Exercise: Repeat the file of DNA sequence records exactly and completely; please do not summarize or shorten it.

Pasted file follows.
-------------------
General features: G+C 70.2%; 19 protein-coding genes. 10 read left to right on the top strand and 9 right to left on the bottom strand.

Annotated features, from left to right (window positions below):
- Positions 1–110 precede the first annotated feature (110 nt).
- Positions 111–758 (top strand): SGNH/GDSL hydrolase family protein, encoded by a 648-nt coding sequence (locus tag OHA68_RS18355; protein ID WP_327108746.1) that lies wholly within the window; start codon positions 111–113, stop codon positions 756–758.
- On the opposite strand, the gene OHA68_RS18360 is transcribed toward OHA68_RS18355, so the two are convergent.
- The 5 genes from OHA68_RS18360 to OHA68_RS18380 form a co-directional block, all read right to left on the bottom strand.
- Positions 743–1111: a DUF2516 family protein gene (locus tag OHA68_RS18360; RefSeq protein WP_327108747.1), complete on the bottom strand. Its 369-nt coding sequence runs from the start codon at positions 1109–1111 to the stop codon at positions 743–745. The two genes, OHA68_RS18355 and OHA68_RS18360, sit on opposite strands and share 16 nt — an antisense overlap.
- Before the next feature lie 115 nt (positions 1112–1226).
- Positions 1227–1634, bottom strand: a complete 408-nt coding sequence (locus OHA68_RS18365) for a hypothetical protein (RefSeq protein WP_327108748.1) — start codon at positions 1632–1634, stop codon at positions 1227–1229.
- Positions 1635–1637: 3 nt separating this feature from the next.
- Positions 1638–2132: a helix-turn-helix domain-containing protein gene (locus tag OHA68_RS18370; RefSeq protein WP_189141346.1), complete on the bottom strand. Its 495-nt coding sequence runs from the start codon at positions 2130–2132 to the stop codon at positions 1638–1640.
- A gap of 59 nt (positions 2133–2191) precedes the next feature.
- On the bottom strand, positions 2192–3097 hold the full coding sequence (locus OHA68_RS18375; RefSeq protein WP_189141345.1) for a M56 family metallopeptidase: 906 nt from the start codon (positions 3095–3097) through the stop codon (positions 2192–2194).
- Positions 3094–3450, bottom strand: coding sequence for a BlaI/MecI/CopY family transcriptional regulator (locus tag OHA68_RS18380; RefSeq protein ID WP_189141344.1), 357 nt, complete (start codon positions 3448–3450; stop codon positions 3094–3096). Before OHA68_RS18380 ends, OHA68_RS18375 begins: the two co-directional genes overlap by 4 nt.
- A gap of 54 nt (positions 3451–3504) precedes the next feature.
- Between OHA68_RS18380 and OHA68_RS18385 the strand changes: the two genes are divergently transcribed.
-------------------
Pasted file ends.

General features: G+C 70.2%; 19 protein-coding genes. 10 read left to right on the top strand and 9 right to left on the bottom strand.

Annotated features, from left to right (window positions below):
- Positions 1–110 precede the first annotated feature (110 nt).
- Positions 111–758 (top strand): SGNH/GDSL hydrolase family protein, encoded by a 648-nt coding sequence (locus tag OHA68_RS18355; protein ID WP_327108746.1) that lies wholly within the window; start codon positions 111–113, stop codon positions 756–758.
- On the opposite strand, the gene OHA68_RS18360 is transcribed toward OHA68_RS18355, so the two are convergent.
- The 5 genes from OHA68_RS18360 to OHA68_RS18380 form a co-directional block, all read right to left on the bottom strand.
- Positions 743–1111: a DUF2516 family protein gene (locus tag OHA68_RS18360; RefSeq protein WP_327108747.1), complete on the bottom strand. Its 369-nt coding sequence runs from the start codon at positions 1109–1111 to the stop codon at positions 743–745. The two genes, OHA68_RS18355 and OHA68_RS18360, sit on opposite strands and share 16 nt — an antisense overlap.
- Before the next feature lie 115 nt (positions 1112–1226).
- Positions 1227–1634, bottom strand: a complete 408-nt coding sequence (locus OHA68_RS18365) for a hypothetical protein (RefSeq protein WP_327108748.1) — start codon at positions 1632–1634, stop codon at positions 1227–1229.
- Positions 1635–1637: 3 nt separating this feature from the next.
- Positions 1638–2132: a helix-turn-helix domain-containing protein gene (locus tag OHA68_RS18370; RefSeq protein WP_189141346.1), complete on the bottom strand. Its 495-nt coding sequence runs from the start codon at positions 2130–2132 to the stop codon at positions 1638–1640.
- A gap of 59 nt (positions 2133–2191) precedes the next feature.
- On the bottom strand, positions 2192–3097 hold the full coding sequence (locus OHA68_RS18375; RefSeq protein WP_189141345.1) for a M56 family metallopeptidase: 906 nt from the start codon (positions 3095–3097) through the stop codon (positions 2192–2194).
- Positions 3094–3450, bottom strand: coding sequence for a BlaI/MecI/CopY family transcriptional regulator (locus tag OHA68_RS18380; RefSeq protein ID WP_189141344.1), 357 nt, complete (start codon positions 3448–3450; stop codon positions 3094–3096). Before OHA68_RS18380 ends, OHA68_RS18375 begins: the two co-directional genes overlap by 4 nt.
- A gap of 54 nt (positions 3451–3504) precedes the next feature.
- Between OHA68_RS18380 and OHA68_RS18385 the strand changes: the two genes are divergently transcribed.